Editorial: Action Research2019In: Technology Innovation Management Review, ISSN 1927-0321, E-ISSN 1927-0321, Vol. 9, no 5, p. 3-5Article in journal (Other academic)
  • 54. McPhee, Chris
    et al.
    Hoppe, Magnus
    Mälardalen University, School of Business, Society and Engineering, Industrial Economics and Organisation.
    Lindhult, Erik
    Mälardalen University, School of Innovation, Design and Engineering, Innovation and Product Realisation.
    Editorial: Action Research2019In: Technology Innovation Management Review, ISSN 1927-0321, E-ISSN 1927-0321, Vol. 9, no 4, p. 3-6Article in journal (Other academic)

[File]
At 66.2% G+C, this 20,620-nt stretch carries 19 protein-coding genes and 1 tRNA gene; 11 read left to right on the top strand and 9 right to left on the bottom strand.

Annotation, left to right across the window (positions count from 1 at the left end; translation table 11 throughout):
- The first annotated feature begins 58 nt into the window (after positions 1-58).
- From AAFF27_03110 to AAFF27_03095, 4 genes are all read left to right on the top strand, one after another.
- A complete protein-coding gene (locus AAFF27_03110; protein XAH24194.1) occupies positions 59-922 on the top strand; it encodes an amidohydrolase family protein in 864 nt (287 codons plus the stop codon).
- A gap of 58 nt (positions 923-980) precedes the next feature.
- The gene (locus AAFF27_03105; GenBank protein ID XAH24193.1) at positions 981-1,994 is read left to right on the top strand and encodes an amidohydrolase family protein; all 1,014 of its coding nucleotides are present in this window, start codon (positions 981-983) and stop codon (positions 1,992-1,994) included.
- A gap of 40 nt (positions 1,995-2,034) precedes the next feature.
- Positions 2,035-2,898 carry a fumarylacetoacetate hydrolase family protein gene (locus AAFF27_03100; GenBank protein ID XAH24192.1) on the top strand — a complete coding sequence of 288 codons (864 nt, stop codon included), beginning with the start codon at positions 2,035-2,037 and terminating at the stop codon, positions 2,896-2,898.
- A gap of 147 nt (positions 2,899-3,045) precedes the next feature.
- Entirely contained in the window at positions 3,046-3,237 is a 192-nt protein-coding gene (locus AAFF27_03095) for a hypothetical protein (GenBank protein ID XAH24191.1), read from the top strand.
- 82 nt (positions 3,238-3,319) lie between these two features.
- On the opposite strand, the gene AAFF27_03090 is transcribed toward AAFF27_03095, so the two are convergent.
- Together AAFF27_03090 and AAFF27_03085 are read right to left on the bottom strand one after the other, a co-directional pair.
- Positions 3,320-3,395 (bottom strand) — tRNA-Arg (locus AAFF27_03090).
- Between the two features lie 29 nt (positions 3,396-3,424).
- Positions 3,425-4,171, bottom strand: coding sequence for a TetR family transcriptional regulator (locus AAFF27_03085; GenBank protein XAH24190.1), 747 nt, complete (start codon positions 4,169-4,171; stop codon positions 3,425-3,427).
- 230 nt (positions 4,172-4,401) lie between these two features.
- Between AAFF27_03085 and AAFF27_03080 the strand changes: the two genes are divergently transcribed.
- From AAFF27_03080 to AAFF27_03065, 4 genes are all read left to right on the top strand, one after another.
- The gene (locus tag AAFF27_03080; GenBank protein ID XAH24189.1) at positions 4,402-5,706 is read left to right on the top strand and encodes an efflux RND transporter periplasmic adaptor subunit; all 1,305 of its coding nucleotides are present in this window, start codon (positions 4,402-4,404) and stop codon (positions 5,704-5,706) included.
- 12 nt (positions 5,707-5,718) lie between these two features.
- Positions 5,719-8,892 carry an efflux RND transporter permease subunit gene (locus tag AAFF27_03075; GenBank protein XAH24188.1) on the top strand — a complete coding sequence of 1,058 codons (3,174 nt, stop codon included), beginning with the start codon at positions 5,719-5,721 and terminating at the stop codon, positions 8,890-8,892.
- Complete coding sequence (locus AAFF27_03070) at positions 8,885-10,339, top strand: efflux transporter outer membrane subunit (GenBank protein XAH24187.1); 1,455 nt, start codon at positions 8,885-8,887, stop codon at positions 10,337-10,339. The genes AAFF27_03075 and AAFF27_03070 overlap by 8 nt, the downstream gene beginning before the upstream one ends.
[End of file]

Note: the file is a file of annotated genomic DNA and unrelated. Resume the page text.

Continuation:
• 55.
    Nygren, Christer
    et al.
    Mälardalen University, School of Innovation, Design and Engineering, Innovation and Product Realisation.
    Lindhult, Erik
    Mälardalen University, School of Innovation, Design and Engineering, Innovation and Product Realisation.
    ICT enabled business model innovation to support servitization in global industrial companies2013Conference paper (Refereed)
    Abstract [en]